I was looking back through my blog archives the other day and came across the entry recording Alan’s first visit back to church after transplant. It was in June, six months after. Since then we have always felt most comfortable being out in warmer months, away from cold and flu season. We are also more comfortable taking him to church than other places, since our church is small and very aware and conscientious of our situation. In fact, once within the past year our small church was home to one transplant recipient and two individuals on chemotherapy. To this day we still have huge bottles of hand sanitizer all over the building.

It was a long time before I was comfortable popping him into a shopping cart. At first we carried disinfectant wipes to clean it up and now we usually use a cloth seat cover that covers the entire seat / handle area.

There was a time when Alan was severely at-risk of infection as a side-effect of a medication he had been on. At that time we didn’t go anywhere.

4. What considerations do you keep in mind when traveling with Alan? (Do you try to stick close to a major hospital in case you need one?)
YES on sticking close to a major hospital, but much more so within that first year than now. Alan had some serious complications his first year post-transplant. At one point we did risk a trip to visit my in-laws, Alan’s Grandma. He was 20 months old and had never been to her house, whereas we used to visit once or twice a year. On this visit we would be over 300 miles from Alan’s transplant center and were pretty nervous about it. Probably the only reason we took the trip was because we would be staying within half an hour of Arkansas Children’s Hospital. Before we left we typed up detailed directions from Grandma’s house to ACH, all the way down to how to get to the ER entrance. We also included the hospital’s phone number so we could call ahead, and an information sheet with all the phone numbers to Alan’s doctors, his medication list, and a detailed history of his transplant and complications. Thankfully, we didn’t need any of our careful preparations and returned home a few days later without incident.

These days we don’t face nearly the urgent situations we used to, and feel much more comfortable traveling (for what little traveling we do). We always make sure to have a thermometer and Tylenol with us in case of fever, and as a habit we will probably always at least have a general idea of how to get to the nearest ER.

5. Was there ever a time when you thought, “This is it. I’m going to lose my baby.”? What got you through that?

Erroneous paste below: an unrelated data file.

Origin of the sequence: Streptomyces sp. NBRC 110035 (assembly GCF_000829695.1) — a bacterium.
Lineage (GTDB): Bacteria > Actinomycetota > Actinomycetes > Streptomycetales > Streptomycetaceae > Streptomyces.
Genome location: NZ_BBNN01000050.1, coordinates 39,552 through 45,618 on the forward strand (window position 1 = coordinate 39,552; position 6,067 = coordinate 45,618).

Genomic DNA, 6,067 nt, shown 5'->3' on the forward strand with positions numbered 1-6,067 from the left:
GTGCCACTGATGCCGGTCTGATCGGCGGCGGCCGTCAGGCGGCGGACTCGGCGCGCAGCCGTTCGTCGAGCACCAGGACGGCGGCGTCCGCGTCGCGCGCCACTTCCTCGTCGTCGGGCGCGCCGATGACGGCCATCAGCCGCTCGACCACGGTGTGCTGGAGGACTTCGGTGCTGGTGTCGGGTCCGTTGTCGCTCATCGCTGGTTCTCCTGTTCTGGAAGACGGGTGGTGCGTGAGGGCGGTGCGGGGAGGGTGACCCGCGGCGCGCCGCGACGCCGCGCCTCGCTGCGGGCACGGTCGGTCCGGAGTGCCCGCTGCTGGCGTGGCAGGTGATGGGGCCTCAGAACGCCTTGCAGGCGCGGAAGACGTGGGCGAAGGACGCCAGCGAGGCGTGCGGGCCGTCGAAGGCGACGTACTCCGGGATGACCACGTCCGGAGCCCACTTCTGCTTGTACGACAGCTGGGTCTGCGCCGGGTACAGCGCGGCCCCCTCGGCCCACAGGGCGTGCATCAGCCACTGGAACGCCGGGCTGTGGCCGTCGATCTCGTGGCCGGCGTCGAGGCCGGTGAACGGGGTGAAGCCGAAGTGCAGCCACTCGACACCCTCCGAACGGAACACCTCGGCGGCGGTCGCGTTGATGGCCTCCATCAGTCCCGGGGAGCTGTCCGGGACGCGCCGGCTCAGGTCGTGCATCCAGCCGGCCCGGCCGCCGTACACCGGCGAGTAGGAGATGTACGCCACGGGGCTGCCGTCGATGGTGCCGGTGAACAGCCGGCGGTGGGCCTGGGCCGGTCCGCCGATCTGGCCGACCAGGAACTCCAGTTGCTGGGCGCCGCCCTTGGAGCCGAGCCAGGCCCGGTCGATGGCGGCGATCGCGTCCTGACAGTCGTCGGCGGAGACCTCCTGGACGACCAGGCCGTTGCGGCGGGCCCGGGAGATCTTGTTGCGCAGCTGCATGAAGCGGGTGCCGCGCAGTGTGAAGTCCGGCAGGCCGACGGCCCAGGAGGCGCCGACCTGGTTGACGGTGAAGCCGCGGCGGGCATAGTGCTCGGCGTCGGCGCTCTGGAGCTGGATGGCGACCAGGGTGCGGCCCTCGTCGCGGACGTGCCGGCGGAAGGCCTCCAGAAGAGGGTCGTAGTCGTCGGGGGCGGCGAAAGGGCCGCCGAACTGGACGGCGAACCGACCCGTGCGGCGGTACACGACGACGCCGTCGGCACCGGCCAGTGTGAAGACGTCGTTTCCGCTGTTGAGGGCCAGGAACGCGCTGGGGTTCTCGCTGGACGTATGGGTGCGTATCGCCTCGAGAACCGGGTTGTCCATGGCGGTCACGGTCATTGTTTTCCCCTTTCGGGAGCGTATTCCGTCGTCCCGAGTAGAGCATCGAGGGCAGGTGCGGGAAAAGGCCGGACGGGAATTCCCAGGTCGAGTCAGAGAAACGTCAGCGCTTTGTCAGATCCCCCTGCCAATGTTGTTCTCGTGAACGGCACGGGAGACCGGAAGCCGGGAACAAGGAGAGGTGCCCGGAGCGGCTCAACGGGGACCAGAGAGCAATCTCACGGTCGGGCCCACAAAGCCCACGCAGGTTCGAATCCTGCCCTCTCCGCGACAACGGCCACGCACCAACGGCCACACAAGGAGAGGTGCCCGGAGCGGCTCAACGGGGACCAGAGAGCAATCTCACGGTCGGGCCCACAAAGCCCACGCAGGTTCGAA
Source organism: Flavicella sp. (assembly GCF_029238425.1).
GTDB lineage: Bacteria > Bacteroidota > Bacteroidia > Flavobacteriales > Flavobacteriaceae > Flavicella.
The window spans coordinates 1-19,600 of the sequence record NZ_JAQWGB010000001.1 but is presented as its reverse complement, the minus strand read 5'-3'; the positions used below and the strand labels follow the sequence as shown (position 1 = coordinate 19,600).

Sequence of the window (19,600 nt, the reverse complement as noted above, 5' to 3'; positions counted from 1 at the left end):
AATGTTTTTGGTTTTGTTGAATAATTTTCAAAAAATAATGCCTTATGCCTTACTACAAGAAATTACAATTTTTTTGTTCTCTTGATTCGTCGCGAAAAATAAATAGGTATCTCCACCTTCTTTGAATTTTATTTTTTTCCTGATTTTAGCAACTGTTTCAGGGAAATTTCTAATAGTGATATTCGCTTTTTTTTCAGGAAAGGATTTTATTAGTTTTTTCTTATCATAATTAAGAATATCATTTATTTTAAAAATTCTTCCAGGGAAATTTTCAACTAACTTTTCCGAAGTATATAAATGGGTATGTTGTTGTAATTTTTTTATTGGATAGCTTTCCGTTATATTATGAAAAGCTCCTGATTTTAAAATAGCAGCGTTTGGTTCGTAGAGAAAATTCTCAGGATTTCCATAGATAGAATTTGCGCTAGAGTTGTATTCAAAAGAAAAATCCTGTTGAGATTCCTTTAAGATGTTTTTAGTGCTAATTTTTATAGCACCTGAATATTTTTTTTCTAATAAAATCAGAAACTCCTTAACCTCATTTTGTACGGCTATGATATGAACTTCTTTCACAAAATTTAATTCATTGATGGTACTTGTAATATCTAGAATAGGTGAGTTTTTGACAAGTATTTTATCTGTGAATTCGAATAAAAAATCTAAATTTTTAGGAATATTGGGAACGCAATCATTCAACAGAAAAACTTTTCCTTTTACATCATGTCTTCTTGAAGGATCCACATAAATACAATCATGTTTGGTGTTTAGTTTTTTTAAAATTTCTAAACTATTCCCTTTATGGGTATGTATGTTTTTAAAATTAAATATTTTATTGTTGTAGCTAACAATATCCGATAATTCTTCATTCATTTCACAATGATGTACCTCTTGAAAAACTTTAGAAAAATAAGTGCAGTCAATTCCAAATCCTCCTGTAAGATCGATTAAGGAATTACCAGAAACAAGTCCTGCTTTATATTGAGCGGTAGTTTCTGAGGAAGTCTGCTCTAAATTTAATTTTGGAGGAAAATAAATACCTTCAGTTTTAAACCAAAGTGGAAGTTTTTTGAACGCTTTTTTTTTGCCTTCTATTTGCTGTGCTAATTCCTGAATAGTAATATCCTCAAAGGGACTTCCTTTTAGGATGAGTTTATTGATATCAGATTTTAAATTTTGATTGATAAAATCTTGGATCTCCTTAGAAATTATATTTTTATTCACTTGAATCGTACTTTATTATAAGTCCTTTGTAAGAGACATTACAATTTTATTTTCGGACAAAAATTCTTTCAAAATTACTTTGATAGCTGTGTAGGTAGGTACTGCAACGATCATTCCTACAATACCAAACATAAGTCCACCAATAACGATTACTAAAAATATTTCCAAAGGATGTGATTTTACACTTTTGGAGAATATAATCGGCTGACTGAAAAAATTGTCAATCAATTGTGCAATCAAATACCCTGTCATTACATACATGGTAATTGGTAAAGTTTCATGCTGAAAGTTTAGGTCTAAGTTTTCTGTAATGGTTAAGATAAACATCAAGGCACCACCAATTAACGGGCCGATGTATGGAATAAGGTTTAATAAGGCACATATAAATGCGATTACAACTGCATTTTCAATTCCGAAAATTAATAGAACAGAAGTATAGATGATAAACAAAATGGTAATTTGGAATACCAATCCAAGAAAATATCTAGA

We experienced some very scary moments with Alan in the first year after transplant due to some complications. It is very interesting to me to look back on those incidents and realize how calm I seemed through the most intense times. In the worst moments I was often so focused on what was happening, what the professionals were doing, and what I could and should be doing (sometimes a lot, sometimes very little – a helpless feeling). I know that God gave me the strength to push through those times. There have been hundreds of people pray for Alan and for our family. It was answered prayer and God’s goodness that brought me through that.

For me, the fear came after a situation was under control. I would (and sometimes still do) look back on what all had happened and almost lose my breath with the realization that I could have lost my baby. That had it not been for God’s blessing of life and the skill of the doctors and nurses and paramedics, things would have turned out much differently. It can still make me cry to think about it. I am so thankful that it always turned out the way it did and I have a healthy little boy. I am also very thankful for the strength God gave me to stay strong in the moment. It was His strength, not mine!

Thank you, Amy!

Everyone, stay tuned for Part 2, and if you have any questions of your own, feel free to add them in the comments.

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Comments

  1. What a neat interview Connie. I found Amy through you when I first started blogging. I love reading her blog and checking in to see how they are all doing!